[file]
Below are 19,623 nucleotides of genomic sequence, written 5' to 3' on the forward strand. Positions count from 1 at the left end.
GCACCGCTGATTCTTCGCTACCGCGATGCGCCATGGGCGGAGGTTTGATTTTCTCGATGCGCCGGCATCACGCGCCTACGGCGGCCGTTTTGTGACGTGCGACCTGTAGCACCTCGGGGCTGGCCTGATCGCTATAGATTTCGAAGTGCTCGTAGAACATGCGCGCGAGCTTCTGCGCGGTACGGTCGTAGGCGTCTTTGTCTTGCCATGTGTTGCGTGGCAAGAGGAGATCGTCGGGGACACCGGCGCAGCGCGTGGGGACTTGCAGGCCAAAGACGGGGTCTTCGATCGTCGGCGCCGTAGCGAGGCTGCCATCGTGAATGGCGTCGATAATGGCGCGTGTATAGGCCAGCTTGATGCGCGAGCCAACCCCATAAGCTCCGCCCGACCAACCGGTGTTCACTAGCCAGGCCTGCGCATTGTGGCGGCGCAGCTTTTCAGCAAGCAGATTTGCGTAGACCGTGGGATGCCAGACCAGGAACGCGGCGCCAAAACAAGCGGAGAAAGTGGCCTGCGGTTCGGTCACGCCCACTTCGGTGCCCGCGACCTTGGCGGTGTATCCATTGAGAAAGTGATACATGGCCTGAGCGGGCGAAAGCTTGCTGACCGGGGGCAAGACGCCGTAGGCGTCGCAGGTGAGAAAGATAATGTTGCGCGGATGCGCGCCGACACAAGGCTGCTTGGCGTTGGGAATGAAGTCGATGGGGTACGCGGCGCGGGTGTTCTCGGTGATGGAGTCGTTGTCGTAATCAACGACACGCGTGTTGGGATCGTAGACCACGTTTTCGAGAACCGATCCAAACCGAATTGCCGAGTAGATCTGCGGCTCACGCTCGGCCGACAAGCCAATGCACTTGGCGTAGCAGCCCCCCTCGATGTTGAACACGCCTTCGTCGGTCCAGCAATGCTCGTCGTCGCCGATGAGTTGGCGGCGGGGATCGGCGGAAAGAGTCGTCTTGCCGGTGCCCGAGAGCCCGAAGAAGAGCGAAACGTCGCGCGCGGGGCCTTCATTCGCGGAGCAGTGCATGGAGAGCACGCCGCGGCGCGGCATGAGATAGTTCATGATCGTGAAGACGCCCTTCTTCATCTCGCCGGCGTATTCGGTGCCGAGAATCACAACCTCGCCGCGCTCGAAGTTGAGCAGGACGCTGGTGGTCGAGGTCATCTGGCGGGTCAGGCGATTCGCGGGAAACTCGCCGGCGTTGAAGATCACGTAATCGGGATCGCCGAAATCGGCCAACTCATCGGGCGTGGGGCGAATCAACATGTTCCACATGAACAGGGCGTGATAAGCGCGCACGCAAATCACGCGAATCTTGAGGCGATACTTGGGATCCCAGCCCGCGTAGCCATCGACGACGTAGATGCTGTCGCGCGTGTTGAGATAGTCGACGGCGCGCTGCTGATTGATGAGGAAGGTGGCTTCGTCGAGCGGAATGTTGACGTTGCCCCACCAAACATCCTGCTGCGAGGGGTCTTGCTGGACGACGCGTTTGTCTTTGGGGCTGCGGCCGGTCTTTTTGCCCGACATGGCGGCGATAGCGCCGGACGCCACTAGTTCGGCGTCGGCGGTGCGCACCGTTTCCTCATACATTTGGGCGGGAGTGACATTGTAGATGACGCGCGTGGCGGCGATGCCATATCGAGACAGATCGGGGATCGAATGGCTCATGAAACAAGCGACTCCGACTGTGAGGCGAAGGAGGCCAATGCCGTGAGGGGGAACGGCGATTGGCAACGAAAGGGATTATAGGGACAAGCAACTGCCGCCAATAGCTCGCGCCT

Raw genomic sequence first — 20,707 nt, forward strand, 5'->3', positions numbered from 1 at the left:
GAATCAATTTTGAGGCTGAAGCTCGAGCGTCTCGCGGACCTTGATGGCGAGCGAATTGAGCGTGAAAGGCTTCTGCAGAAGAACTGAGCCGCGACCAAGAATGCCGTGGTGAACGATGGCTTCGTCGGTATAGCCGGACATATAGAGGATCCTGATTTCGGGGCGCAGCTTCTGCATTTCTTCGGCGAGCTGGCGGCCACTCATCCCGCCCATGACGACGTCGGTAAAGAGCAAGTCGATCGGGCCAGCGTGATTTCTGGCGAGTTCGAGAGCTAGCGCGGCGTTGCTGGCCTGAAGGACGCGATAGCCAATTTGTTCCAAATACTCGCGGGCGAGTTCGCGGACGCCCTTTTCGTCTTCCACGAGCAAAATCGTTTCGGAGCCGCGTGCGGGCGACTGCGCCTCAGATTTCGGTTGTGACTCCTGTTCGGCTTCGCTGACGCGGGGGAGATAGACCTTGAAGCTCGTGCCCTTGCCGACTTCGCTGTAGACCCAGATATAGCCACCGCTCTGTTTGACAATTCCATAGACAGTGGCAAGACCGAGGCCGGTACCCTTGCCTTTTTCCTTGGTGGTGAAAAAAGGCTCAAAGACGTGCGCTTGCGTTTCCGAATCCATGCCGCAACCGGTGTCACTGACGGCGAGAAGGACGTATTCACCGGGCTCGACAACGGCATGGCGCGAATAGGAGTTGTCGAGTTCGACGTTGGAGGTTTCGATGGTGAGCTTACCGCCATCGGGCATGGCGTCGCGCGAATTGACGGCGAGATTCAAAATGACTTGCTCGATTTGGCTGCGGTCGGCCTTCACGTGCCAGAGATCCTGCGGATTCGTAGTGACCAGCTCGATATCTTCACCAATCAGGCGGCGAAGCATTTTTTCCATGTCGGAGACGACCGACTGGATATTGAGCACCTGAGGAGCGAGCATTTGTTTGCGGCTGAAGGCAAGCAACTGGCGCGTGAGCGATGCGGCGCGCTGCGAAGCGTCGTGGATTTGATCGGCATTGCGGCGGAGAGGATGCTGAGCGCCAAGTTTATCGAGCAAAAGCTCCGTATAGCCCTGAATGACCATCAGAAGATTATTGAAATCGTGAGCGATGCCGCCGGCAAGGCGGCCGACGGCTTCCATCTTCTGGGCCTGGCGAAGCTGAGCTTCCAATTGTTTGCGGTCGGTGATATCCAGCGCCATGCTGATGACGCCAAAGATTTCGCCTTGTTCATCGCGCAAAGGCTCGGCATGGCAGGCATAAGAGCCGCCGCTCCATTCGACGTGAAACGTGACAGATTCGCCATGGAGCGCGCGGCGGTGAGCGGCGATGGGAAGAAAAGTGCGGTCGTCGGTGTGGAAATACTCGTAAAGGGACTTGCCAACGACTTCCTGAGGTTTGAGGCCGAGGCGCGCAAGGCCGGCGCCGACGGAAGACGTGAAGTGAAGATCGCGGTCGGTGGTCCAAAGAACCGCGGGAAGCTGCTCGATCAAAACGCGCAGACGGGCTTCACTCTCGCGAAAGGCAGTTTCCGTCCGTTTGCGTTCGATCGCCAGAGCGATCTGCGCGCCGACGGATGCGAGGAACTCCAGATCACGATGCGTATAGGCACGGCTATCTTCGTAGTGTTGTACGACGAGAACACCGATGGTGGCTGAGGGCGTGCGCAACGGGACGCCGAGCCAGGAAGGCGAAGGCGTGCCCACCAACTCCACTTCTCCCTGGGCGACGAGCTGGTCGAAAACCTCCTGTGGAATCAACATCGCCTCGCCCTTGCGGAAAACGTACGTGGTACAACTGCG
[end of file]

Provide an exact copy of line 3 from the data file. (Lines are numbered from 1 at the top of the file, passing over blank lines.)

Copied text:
Raw genomic sequence first — 20,707 nt, forward strand, 5'->3', positions numbered from 1 at the left: